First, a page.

Keep in mind, this action item is contingent on your business cycle and whether it aligns with the calendar year. Settling your accounts by December 31st is only necessary if the end of the calendar year coincides with your fiscal year-end. However, operating according to a unique fiscal year may impact your tax deadlines, in which case, you’ll want to adjust your timeline for settling accounts accordingly.

Tackle housekeeping tasks at the bottom of your to-do list.

When you’re in the daily throes of running a business, it’s easy for smaller tasks to take a backseat so you can prioritize action items that will move the needle. Unfortunately, it’s easy for these low-priority action items to pile up, which not only becomes a source of constant stress but could contribute to slower overall processes or lack of productivity. 

To counteract the issue, consider dedicating your slower days at the end of the year to tie up loose ends and tackle housekeeping tasks that have been falling to the bottom of your to-do list. Organize your files, clean up your desktop, reply to unanswered emails, get paperwork and documents in order—all of these small administrative tasks may not feel like a huge priority on a regular basis, but getting them out of the way before things pick up in January will help you enter the new year with a clear mind and fresh slate. 

Map out your content calendar.

High-quality content takes time to produce, but getting ahead of your strategy and planning can significantly streamline things ahead of the new year.

Generally speaking, it helps to plan content out on a quarterly basis. This allows you to ensure that you’re carving out time every three months to think strategically about upcoming content and how it aligns with your business goals, industry trends, keyword planning, cultural moments, and your Go-To-Market (GTM) calendar or product launches. It also helps you balance evergreen content—which can be planned and published anytime—with seasonal or timely content needs that can shift or arise closer to the publication date. 

If you’ve finished planning your Q1 content and have some extra time, it’s a good idea to get a headstart on legwork that will support future content planning. This may consist of building a backlog of evergreen ideas to pull from during future content planning sessions, conducting keyword research to determine priority terms to target, or creating a list of holidays and observances to peg content to throughout the year. These elements will give you a strong starting point when it comes time to plan content for Q2 and beyond.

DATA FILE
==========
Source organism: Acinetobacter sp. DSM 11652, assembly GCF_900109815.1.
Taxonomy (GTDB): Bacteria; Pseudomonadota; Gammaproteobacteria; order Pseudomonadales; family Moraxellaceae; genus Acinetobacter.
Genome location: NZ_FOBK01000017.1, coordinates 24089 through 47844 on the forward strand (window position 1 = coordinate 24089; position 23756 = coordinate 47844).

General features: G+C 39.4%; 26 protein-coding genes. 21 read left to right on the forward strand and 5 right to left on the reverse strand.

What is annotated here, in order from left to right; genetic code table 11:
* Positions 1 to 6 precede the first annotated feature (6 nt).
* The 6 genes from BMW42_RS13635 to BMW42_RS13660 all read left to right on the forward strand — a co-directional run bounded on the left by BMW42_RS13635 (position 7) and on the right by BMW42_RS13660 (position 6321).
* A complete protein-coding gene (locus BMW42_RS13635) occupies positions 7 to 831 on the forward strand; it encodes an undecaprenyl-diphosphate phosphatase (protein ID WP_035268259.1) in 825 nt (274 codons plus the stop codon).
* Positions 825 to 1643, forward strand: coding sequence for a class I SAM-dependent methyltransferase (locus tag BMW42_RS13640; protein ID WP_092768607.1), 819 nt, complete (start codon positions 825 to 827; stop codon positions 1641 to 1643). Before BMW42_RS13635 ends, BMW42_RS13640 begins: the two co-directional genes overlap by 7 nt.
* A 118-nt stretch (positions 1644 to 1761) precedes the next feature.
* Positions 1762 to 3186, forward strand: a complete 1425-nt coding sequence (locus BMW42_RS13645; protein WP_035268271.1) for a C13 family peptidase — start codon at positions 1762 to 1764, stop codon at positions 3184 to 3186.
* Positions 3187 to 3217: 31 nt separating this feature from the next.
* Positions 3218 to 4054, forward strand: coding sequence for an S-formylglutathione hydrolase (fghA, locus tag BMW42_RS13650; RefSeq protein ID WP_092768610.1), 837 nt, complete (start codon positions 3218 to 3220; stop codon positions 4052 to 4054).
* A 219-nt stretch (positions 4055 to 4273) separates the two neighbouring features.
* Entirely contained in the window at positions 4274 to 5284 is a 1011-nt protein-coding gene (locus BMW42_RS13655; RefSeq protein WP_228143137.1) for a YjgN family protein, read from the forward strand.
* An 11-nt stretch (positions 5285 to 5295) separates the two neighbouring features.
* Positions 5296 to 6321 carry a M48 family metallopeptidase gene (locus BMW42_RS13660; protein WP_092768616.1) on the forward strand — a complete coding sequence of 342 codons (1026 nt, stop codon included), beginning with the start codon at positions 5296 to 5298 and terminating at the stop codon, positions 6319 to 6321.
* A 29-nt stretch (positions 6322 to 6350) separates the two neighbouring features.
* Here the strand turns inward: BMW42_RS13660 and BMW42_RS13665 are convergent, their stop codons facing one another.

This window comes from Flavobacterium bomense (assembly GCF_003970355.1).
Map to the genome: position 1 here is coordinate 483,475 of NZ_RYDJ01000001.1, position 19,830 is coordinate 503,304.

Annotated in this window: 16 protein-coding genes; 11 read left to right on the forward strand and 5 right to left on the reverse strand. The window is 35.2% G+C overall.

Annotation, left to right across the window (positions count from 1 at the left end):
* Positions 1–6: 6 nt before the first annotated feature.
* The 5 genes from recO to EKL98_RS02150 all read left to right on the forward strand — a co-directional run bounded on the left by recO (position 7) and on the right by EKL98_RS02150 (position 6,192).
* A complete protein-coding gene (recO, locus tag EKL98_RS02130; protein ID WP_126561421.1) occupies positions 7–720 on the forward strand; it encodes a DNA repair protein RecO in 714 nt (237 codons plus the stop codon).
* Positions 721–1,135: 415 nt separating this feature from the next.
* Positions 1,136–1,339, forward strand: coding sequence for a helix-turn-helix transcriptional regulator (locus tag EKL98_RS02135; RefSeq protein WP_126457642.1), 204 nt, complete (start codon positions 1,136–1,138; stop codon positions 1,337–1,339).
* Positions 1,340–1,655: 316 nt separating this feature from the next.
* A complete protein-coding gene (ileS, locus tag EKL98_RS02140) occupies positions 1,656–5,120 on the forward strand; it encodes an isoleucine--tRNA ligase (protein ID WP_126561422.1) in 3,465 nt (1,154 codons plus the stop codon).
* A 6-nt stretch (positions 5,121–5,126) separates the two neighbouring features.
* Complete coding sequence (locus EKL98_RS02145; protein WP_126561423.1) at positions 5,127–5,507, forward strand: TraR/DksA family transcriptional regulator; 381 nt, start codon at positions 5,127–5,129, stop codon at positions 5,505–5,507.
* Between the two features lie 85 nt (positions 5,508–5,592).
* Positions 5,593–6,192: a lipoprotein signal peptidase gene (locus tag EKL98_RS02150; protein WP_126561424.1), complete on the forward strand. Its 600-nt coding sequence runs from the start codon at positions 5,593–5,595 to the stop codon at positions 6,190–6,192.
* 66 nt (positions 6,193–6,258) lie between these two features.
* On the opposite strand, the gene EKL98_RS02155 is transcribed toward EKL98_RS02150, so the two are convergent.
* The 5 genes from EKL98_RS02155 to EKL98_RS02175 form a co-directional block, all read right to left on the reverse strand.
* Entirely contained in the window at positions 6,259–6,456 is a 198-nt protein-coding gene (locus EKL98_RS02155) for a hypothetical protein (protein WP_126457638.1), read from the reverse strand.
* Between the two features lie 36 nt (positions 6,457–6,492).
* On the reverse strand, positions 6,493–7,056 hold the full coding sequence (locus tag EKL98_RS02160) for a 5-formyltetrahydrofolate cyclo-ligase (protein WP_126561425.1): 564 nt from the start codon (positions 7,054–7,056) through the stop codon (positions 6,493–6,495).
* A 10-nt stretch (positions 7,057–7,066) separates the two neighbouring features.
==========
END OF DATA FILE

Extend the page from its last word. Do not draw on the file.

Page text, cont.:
Get into a flexible mindset.

Perhaps equally important to creating a plan for the new year is understanding that things don’t always go according to plan. Having clear business goals and a game plan to achieve them is critical to setting yourself up for success, but so is knowing how to change those plans as needed. That might mean being flexible enough to pivot in the face of unexpected circumstances, but it can also mean proactively re-examining your performance against your goals and adjusting your plan—or in some cases, your goals—as needed.

Reflect and reset.

While most tips on setting your business up for success in the new year are about things you can or should do, another useful tip is to actually refrain from doing much at all. Taking time to unplug, relax, and rest at the end of the year ensures that you head into January feeling refreshed and energized. You may spend some time reflecting on the past year, including celebrating your business’s wins and lessons learned over the past 12 months, but the main idea is to take a step back and spend some time unwinding and recharging before things pick back up in the new year.

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Disclaimer

This content is for educational purposes only and should not be construed as professional advice of any type, such as financial, legal, tax, or accounting advice. This content does not necessarily state or reflect the views of BlueVine or its partners. Please consult with an expert if you need specific advice for your business. For information about BlueVine products and services, please visit the BlueVine FAQ page.